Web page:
If you keep up with FFIEC news, you’ve probably seen something about “cybersecurity” recently. It’s the latest security hot topic and rightfully so….with the convenience of technological advances and the increasingly electronic way we handle our money now, banks and their customers are a huge target for cyber threats. The FFIEC has been busy this year addressing these threats and making sure banks and other financial institutions are properly educated and are, in turn, properly addressing cyber security preparedness.
What has the FFIEC been up to?
June 2013 – formed a Cybersecurity and Critical Infrastructure Working Group to coordinate across the various regulatory agencies regarding critical infrastructure and cybersecurity issues
April 2014 – released two statements notifying financial institutions about the risks and risk management expectations surrounding ATMs/card authorization systems and Distributed Denial-of-Service (DDoS) attacks
May 2014 – provided a cybersecurity webinar for around 5,000 chief executive officers and senior managers to raise awareness about cyber threats and the importance of cybersecurity buy-in form the top. It’s no longer an IT issue...
Mid - June 2014 – expected to release an interagency cybersecurity “work program”
It looks like the FFIEC is going to take a stronger stance and be more involved in education and expectations surrounding your risk management processes (including your controls and continuity practices).
The cybersecurity awareness webinar in May focused on four areas of risk management. These are key in developing a risk assessment and risk management procedures that are not just compliance documents whose primary benefit is keeping regulators off your back, but actual tools to aid in security and protection against all types of cyber threats. The key risk management pieces discussed in the FFIEC’s webinar actually apply to all areas of security (not just cybersecurity):
Governance - This validates the idea that cybersecurity – and risk management in general – are not just a couple of items on your IT manager’s to-do list. These are bank-wide issues, and they start at the top. Senior-level managers are needed to create a culture of security/cybersecurity awareness. This includes being aware of the threats, deciding how best to control those risk levels (through policies, appropriate training, preparedness procedures, etc.), and testing controls to ensure they’re working as expected. I think you’ll see the FFIEC much more interested in the culture of security at your organization, starting with the board.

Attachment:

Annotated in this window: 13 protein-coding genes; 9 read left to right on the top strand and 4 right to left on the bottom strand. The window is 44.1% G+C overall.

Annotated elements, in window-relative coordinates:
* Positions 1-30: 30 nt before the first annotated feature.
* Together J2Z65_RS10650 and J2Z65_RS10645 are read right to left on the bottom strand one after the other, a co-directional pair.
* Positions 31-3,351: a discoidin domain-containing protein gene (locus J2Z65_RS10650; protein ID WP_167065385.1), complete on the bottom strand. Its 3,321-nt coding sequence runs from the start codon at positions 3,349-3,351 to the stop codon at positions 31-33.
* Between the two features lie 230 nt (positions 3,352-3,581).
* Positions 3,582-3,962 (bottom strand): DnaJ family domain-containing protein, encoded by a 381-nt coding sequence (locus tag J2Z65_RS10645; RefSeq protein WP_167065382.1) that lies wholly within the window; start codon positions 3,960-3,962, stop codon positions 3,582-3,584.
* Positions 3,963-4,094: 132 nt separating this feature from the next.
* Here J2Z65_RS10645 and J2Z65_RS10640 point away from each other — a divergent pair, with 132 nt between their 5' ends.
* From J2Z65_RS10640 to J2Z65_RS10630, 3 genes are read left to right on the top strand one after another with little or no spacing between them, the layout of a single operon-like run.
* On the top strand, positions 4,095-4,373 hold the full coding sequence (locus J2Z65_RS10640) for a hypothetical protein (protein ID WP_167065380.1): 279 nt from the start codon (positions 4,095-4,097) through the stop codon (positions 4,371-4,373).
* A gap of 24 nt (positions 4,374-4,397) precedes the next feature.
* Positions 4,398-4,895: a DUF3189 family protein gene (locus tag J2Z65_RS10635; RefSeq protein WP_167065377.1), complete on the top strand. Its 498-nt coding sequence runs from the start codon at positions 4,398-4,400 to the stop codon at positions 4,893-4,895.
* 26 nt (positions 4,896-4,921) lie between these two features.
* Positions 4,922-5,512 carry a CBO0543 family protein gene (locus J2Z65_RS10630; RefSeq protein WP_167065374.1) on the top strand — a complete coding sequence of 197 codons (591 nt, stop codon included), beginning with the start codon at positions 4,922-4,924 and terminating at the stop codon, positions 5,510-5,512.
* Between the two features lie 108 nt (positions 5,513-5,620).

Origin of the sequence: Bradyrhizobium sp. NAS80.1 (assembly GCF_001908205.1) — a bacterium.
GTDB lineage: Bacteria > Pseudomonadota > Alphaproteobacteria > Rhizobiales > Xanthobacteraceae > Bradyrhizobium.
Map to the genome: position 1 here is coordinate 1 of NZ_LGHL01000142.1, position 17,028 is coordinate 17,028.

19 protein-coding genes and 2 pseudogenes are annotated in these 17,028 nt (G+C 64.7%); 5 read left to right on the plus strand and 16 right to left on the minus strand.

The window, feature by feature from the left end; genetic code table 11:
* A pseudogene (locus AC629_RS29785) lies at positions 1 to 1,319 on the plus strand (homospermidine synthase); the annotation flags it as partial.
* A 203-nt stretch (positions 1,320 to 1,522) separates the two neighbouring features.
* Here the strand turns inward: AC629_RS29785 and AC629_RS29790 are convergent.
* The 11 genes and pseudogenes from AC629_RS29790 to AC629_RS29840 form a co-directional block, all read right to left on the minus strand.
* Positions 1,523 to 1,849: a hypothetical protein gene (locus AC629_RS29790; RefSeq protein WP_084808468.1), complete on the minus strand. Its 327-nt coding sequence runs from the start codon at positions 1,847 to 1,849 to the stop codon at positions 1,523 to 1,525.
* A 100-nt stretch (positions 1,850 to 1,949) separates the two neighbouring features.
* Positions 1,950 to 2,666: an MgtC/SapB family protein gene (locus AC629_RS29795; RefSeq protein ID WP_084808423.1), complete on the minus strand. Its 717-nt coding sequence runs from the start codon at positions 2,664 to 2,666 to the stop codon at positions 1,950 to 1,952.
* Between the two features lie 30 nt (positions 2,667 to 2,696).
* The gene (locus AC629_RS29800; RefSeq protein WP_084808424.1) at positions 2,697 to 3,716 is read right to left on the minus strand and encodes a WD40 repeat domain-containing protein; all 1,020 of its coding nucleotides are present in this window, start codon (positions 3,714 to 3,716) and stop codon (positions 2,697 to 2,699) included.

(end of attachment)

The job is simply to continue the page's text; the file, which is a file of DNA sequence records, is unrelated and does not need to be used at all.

Threat Intelligence – The foundation of a good security program or framework is knowing your enemy (in this case, understanding what threats you face). How else can you know what kinds of controls you need? I think in the past, most people were pretty comfortable with their threat knowledge. Those ranged from natural threats (like hurricanes and fires) to internal threats (like employee sabotage or unintentional disclosure) to external threats (unauthorized person sees a document or file). Most cybersecurity issues are grouped into just one or two external threats. That risk model has served its purpose and provided much needed information, but it’s not a good model going forward. Cyber threats makeup too big a part of your threat landscape to be bundled into one. This will mean educating yourself on what types of cyber threats exist, how likely they are to occur, and how much impact could they cause. I expect the FFIEC to want to know what your institution is doing to stay up-to-date on cybersecurity knowledge.
Vendor Management – Good vendor management just helps to further control cyber risks. You’re hopefully already increasing vendor oversight for your most critical vendors, but I think as your cybersecurity risk management increases, you need to make sure your expectations for your vendors’ cybersecurity risk management procedures are appropriate as well. Outsourcing services to vendors doesn’t let you off the hook from a risk management perspective…it just means your risk management looks a little different.
Incident Response – Any cynic (or good security professional) will tell you that it’s not a matter of if you’ll face a cybersecurity incident, it’s a matter of when. Just as I see a shift in risk assessments from an item on your compliance checklist to the foundation of a good security program, I think your incident response procedures will need to keep up with the times (address cybersecurity specifically) and will also need to be tested. Does anyone at your institution know what your incident procedures are? If not, training your Incident Response Team and updating your procedures will be necessary in the near future.
I believe these four areas apply to all types of risk management at your institution. If you were already on top of your security program, you might just take some time to ensure that cybersecurity is addressed adequately.